Jason Schuller And The ThemeGarden Marketplace

Leland of ThemeLab.com has a great interview with Jason Schuller of ThemeGarden.com which talks about his upcoming theme marketplace. Of course, the licensing question cropped up again but I was happy to see Jason’s response as the following:

Leland: Part of the seller requirements state that themes must be licensed under the GPL. Will child themes (or skins) of notable non-GPL theme frameworks like Thesis and Headway be allowed to be sold on the ThemeGarden marketplace?

JS: This is a hard call for me, and I am on the fence with this requirement because my own themes on Press75.com are split-GPL licensed. That is my choice, and Press75.com will never be supported by WordPress.org because of that decision.

However, in order to provide the most exposure for a community of sellers, I believe that ThemeGarden.com needs to be 100% GPL. This will ensure that ThemeGarden.com and the community surrounding it is in line with and supported by WordPress. I would love to hear some feedback on this by potential sellers as well.

But to answer the question, as long as the child theme is GPL licensed, I don’t see any reason why they wouldn’t be allowed on ThemeGarden.com even if the parent framework isn’t 100% GPL licensed.

With a marketplace already in action for StudioPress, Mojo Themes, Themeforest and now ThemeGarden.com, it’s beginning to look like the people are creating smaller commercial theme repositories versus hoping that one day, WordPress.org will allow commercial themes to be hosted their. The beauty of these marketplace ideas is not only a larger selection to choose from, but the people running them are awesome WordPress community members that have earned the trust of many due to their great reputation. Another side benefit towards these marketplaces beginning to spring up is how much easier it will be for up and coming theme developers to get their work to the masses. Instead of doing it all on their own, commercial theme authors can utilize the resources that Jason or Brian provides leaving more time for quality support. It’s also nice to see more choices instead of less which will generate healthy competition. It will be interesting a year from now to see how each marketplace has developed in terms of quality, support, and number of themes.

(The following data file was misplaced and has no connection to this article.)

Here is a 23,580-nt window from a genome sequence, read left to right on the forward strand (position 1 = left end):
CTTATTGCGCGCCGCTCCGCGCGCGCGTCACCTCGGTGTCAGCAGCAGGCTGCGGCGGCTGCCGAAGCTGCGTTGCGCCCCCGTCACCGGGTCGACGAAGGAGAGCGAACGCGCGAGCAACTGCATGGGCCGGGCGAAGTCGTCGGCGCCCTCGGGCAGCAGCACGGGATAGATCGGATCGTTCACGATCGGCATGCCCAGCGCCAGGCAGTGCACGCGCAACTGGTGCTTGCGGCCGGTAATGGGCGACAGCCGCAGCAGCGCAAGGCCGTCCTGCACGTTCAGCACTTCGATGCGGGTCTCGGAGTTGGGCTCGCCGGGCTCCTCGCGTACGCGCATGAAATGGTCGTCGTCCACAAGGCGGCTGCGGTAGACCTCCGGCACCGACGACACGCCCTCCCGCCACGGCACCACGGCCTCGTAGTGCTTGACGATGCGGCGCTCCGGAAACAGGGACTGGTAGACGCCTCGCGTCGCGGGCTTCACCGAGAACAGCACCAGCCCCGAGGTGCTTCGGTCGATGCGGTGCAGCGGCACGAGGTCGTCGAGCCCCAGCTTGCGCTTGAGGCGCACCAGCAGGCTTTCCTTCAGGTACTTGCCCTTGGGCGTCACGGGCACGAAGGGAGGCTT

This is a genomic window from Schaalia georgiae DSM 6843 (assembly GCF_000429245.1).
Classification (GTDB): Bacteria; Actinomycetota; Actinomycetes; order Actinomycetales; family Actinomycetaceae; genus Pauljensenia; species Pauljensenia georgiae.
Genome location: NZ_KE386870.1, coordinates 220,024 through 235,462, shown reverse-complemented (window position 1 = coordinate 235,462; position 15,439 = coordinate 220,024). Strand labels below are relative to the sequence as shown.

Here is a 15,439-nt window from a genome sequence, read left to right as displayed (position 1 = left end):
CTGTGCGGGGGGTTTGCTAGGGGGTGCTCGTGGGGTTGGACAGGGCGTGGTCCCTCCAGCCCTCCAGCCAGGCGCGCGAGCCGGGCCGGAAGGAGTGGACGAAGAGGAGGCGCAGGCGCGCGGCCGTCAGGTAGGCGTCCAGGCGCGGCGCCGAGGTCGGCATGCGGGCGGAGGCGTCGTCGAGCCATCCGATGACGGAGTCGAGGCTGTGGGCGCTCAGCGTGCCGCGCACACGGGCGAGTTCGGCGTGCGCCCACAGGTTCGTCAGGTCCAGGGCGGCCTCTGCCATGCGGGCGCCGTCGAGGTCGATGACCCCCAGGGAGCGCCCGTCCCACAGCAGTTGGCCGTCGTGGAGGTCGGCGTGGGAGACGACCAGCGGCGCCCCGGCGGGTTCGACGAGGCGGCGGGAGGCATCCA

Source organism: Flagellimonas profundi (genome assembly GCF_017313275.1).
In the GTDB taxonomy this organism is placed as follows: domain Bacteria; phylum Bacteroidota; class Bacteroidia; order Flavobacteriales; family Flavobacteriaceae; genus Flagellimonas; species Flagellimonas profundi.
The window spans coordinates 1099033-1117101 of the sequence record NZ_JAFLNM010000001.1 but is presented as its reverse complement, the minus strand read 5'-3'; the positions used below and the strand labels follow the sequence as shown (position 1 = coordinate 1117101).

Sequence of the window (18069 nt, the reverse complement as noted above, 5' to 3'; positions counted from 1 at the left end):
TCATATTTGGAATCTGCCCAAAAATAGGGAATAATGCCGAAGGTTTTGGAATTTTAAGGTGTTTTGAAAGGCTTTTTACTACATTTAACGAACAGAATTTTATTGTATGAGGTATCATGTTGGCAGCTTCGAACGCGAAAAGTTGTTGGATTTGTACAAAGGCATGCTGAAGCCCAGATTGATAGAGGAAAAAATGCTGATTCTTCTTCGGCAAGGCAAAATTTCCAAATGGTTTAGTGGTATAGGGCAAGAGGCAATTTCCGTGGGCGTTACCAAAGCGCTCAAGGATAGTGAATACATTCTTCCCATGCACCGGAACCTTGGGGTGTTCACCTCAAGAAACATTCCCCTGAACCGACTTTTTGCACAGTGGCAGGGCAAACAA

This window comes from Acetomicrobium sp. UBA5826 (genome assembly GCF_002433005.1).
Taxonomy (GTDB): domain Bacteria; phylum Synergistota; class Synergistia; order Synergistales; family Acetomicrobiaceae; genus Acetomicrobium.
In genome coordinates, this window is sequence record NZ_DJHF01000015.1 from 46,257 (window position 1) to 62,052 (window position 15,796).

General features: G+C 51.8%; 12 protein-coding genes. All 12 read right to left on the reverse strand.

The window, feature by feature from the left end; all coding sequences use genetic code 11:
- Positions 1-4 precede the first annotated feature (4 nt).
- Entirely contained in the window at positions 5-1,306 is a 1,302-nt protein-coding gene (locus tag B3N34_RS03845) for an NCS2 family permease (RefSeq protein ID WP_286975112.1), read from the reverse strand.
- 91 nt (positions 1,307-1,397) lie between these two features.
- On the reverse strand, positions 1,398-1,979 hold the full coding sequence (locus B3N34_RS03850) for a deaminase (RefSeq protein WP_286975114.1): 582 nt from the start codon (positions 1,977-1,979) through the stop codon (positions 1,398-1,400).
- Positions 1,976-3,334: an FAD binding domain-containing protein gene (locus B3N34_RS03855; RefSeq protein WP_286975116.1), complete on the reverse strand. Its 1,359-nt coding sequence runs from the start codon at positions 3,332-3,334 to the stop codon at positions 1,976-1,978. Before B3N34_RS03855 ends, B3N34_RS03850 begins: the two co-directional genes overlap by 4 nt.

Good luck Jason. We’ll be keeping an eye on you!


8 responses to “Jason Schuller And The ThemeGarden Marketplace”

  1. Will it matter that he is doing a 100% GPL site if he also does a non-100% GPL site? I thought that once you went non-GPL you were persona non grata with WordPress peeps.

  2. @David -That same issue was also brought up in the comments of my interview post. Jason said there would be no affiliation between the two sites, except of course the same owner in common.

    As long as there aren’t any links back to Press75, I hope there wouldn’t be an issue. Then you get into the “non-GPL compliant person” debate which is a whole new can of worms.

  3. Which is where I was heading. It had nothing to do with the site, and everything to do with the owner. It would be like expecting a new theme site by Chris Pearson to be welcomed by the GPL lovers out there. He could say that all his new themes were going to be totally GPL, but would that “fix” him in the eyes of the WP elite?

  4. It will most likely be tainted in the eyes of the WP “elite”, but frankly who cares. It won’t prevent it from being a success nor will his sales suffer because of it.

    You don’t need the support of the WordPress “elite” to be successful. The entire commercial theme and plugin market is proof of that. So if they have nothing better to do, let them get their panties in a bunch over it. Ultimately it won’t matter to ThemeGarden or Press75.

    The high school like politics surrounding the entire licensing issue is so juvenile.

  5. Carl – The reason for my question was more to put the pressure back on Leland since he’s flip flopping regarding licensing.

    This will ensure that ThemeGarden.com and the community surrounding it is in line with and supported by WordPress.

    I also wanted to, in a strange way, point out the same as you bluntly said: the success or failure of the project will have nothing to do with the WP “elite” and so they shouldn’t even be considered in deciding licensing issues.

  6. @David, @Carl I would find it very hard to believe that my mere association with owning a completely separate non-100% GPL site would taint ThemeGarden.com from being adopted by WordPress and the community, but who knows.

    Also, I agree that licensing makes no difference in regards to the success of sites like Press75, StudioPress, etc., but the question is… would it make a difference for a Community WordPress Marketplace such as ThemeGarden.com?

  7. Jason – Do you think the WordPress section of CodeCanyon will be GPL only? I don’t think the themes currently are. Has that effected their business in any noticeable way? Not enough to change policies from what I can tell.

  8. David… I don’t think Envato cares one way or the other (GPL or not), and it probably has no affect on their business. They will continue to do well because they are so big and have already established their own community. The difference is that they are focused on multiple platforms mass production whereas ThemeGarden will be dedicated to WordPress and quality (not quantity).


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